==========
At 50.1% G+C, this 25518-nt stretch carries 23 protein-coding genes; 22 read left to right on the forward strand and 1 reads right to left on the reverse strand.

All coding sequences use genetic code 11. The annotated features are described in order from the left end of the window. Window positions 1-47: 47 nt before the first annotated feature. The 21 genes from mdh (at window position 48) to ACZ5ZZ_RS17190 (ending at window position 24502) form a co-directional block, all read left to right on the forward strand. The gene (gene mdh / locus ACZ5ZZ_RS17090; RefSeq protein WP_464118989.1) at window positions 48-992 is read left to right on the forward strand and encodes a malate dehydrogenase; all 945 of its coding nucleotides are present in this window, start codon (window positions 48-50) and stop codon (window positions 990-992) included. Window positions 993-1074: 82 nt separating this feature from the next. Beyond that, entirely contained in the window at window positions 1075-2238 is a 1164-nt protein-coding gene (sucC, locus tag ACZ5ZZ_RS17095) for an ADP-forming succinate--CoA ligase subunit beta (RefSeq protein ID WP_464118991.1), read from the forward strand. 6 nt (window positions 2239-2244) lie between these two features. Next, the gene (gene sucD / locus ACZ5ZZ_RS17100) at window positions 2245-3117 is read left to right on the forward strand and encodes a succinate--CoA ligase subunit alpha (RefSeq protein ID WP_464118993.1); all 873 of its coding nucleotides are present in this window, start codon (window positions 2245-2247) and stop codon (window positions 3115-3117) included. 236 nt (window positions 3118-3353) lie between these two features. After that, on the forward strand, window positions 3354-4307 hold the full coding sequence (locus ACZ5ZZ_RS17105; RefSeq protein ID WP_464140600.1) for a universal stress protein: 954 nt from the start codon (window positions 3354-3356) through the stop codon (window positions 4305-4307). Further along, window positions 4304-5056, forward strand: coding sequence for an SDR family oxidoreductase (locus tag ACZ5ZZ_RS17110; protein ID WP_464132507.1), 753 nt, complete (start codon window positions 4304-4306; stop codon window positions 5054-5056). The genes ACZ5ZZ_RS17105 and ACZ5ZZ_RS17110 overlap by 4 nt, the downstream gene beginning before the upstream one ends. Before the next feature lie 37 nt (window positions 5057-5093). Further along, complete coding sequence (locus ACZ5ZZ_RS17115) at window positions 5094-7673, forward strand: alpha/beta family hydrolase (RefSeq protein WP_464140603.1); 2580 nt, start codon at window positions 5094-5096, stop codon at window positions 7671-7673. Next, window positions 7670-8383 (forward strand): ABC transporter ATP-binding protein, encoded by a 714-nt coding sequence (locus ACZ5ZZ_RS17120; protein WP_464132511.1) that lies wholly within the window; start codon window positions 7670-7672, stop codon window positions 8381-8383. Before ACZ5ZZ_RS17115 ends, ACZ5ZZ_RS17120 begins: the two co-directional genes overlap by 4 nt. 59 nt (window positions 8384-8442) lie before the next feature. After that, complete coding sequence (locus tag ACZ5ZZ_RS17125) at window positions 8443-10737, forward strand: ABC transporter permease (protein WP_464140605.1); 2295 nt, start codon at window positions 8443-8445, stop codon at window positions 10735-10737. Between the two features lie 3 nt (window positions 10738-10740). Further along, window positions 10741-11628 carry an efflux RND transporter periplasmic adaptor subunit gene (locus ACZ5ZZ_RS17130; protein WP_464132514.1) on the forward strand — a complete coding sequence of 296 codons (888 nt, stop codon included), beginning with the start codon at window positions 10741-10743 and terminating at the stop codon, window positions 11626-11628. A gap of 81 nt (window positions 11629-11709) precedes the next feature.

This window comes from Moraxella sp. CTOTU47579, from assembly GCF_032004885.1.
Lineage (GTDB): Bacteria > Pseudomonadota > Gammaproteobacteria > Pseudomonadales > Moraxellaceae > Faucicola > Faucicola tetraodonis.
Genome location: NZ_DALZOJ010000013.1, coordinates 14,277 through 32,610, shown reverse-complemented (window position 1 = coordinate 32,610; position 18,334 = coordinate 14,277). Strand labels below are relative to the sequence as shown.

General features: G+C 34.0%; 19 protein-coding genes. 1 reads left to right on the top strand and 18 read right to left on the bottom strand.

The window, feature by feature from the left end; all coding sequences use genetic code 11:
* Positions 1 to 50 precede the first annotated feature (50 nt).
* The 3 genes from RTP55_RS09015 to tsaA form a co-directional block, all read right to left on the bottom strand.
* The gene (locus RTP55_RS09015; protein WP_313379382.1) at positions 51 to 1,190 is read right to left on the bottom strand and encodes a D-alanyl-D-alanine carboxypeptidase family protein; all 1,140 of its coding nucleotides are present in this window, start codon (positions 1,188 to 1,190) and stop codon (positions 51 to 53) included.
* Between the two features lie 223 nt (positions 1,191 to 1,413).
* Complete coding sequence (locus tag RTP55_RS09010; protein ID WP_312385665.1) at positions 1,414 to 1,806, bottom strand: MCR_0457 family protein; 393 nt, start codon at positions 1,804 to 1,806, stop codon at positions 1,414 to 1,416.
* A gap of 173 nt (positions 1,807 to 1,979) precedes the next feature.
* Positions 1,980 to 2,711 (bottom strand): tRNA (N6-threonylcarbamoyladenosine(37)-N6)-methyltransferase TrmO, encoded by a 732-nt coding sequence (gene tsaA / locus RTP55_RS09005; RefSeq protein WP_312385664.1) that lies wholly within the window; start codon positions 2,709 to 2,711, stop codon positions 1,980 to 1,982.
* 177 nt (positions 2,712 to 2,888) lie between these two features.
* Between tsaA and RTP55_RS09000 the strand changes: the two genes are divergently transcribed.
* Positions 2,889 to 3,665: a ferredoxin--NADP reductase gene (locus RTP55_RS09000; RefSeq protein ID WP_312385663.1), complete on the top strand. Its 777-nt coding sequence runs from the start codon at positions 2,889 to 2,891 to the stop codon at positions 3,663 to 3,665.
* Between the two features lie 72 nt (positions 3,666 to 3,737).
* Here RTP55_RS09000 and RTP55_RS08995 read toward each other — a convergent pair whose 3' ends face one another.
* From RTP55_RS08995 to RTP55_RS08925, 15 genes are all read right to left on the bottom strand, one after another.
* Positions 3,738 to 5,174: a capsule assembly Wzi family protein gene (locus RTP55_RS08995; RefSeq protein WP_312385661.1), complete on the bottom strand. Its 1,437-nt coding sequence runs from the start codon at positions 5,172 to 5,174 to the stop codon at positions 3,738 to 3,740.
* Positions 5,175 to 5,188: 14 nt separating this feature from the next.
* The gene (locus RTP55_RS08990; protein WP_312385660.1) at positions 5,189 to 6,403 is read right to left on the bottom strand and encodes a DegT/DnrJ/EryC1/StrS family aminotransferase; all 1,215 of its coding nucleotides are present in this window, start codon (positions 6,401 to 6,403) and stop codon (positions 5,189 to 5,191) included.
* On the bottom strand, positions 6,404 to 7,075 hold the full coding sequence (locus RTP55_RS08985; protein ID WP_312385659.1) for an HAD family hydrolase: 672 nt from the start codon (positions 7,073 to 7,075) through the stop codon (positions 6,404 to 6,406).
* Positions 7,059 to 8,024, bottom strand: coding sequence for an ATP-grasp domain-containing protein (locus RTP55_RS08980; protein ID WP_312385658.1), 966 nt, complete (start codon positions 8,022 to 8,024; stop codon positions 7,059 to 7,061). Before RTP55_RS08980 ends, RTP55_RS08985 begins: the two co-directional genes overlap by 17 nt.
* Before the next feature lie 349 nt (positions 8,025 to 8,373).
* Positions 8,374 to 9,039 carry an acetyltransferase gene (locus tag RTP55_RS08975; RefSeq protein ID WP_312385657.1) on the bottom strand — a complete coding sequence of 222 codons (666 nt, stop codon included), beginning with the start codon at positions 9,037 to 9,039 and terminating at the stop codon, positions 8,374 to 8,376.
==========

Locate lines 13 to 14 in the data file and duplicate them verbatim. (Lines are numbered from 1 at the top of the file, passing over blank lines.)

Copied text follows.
* A gap of 173 nt (positions 1,807 to 1,979) precedes the next feature.
* Positions 1,980 to 2,711 (bottom strand): tRNA (N6-threonylcarbamoyladenosine(37)-N6)-methyltransferase TrmO, encoded by a 732-nt coding sequence (gene tsaA / locus RTP55_RS09005; RefSeq protein WP_312385664.1) that lies wholly within the window; start codon positions 2,709 to 2,711, stop codon positions 1,980 to 1,982.